Historical Aspects and Test Characteristics of Eponymously Named Psychometric Tests by Women: The Period up to 1970

Creative Commons License

Yale A. J., Colaiezzi A. E., TEKİNER H., Yale S. H.

Eurobiotech Journal, vol.6, no.4, pp.147-166, 2022 (ESCI) identifier identifier

  • Publication Type: Article / Review
  • Volume: 6 Issue: 4
  • Publication Date: 2022
  • Doi Number: 10.2478/ebtj-2022-0015
  • Journal Name: Eurobiotech Journal
  • Journal Indexes: Emerging Sources Citation Index (ESCI), Scopus
  • Page Numbers: pp.147-166
  • Kayseri University Affiliated: No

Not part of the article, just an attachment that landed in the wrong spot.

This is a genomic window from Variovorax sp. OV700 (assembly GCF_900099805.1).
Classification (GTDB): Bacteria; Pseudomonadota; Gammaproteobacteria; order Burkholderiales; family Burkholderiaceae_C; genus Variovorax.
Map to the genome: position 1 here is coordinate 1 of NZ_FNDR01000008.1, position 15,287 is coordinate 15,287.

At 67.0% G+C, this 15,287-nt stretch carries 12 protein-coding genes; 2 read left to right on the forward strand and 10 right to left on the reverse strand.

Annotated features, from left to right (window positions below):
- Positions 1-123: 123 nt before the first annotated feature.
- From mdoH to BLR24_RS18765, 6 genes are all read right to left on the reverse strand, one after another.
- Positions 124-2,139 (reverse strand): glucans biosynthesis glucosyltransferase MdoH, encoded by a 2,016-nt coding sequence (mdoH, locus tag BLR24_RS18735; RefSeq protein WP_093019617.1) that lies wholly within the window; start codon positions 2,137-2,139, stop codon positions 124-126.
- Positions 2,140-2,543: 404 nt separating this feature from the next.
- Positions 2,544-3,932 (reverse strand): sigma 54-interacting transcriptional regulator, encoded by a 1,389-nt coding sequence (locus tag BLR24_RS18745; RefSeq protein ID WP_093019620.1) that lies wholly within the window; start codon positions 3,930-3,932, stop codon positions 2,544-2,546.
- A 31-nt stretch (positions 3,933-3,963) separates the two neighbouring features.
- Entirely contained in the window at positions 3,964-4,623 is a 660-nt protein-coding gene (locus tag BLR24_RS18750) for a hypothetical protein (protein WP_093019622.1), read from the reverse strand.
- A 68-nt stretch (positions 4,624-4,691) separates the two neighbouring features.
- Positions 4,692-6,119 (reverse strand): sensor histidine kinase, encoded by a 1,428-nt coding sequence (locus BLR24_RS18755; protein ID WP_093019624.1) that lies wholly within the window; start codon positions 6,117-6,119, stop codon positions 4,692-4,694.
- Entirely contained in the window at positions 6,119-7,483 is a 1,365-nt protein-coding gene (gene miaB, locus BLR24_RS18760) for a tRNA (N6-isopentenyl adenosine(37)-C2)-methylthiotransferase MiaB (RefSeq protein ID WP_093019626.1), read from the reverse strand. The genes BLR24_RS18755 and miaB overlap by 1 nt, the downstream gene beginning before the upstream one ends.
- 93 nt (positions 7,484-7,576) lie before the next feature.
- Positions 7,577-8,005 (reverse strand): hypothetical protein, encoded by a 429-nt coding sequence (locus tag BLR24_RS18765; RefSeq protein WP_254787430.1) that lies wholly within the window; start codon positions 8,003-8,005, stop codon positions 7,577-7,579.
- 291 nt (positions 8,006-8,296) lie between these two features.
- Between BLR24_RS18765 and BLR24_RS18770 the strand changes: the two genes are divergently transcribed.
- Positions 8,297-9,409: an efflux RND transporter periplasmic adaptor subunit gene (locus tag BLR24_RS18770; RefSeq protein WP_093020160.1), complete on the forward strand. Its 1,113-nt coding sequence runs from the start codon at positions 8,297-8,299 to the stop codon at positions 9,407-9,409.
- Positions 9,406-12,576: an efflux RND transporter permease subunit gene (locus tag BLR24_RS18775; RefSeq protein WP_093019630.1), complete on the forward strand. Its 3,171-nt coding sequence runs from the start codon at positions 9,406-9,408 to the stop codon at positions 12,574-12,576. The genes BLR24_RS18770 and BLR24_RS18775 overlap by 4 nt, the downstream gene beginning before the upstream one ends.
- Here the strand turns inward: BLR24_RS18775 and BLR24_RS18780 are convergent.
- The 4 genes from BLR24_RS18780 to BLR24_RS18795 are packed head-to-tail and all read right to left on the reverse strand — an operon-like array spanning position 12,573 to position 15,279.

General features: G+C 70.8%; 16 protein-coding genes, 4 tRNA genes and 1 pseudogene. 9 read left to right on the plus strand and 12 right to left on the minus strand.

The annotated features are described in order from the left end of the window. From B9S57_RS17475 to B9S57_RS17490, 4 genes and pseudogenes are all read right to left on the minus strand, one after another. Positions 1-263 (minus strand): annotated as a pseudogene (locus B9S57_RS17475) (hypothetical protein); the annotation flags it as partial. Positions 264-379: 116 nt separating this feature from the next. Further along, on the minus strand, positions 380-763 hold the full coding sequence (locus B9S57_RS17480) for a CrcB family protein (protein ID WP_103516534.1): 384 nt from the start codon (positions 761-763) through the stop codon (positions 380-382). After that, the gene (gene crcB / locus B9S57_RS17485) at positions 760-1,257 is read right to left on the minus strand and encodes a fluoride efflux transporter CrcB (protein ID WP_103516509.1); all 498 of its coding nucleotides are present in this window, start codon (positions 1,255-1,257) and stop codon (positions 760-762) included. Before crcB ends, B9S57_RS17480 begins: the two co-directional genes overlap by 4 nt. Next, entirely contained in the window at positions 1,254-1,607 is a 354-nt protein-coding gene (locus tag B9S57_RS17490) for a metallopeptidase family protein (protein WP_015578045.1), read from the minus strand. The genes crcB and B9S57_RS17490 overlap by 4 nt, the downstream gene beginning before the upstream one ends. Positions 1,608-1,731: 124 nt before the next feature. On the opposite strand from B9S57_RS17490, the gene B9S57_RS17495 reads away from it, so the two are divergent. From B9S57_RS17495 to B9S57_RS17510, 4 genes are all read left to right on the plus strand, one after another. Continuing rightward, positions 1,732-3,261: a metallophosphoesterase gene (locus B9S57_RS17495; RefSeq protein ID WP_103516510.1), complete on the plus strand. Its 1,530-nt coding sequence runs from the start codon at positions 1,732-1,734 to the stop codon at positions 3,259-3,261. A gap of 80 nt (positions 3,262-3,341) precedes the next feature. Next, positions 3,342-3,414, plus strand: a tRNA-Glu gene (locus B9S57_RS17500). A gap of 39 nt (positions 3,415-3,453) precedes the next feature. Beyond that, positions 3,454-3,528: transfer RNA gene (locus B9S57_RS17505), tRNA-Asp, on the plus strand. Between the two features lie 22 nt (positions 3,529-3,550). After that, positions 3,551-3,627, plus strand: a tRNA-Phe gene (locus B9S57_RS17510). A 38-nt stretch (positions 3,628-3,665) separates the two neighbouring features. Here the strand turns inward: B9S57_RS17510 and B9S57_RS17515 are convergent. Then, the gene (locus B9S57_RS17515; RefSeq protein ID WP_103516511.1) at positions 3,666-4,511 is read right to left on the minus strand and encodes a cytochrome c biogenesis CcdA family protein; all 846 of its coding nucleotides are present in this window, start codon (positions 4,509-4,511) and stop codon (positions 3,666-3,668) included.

© 2022 Allison J. Yale et al., published by Sciendo.Background: Prior to 1970, women authored or co-Authored a variety of eponymously named psychometric tests predominately in children and young adults with developmental and behavioral disorders. Gaps remain in understanding and appreciating the extent of their contributions to these psychometric tests. Methods: Two authors adjudicated psychometric tests in the text, Tests in Print, to identify those eponymously named after women. To be eligible for this study, the psychometric test title must contain the name of a woman and be published prior to 1970. If a woman published more than one eponymously named test, the earliest one, if available, was chosen to be included in this study. A search for individual and a combination of related Medical Subject Headings (MeSH) keywords of the "name of the women author"and "name of the test"was performed using the Google web browser, PubMed, APA PsycNet, and APA PsycInfo from inception to August 1, 2021. Further papers were identified using bibliographic search from source papers and reference books. Results: Three hundred eighty-six eponymously named psychometric tests were identified, with 124 (32%) of them named in whole or in part by or for a woman. Of these 124 psychometric tests, 93 represent unique women's names. Before 1970, there were twenty-Three (19%) eponymously named psychometric tests with women, with twenty-one (17%) representing unique women's names. Conclusion: These tests were published by women whereby they served either as a single author or in collaboration with others or their spouse. In the latter case, the woman's name universally appeared after their husband's name. In only a few cases, are these women's names well-referenced in biographical source materials. These women made essential contributions to the development and revision of psychometric tests and the field of psychology in general.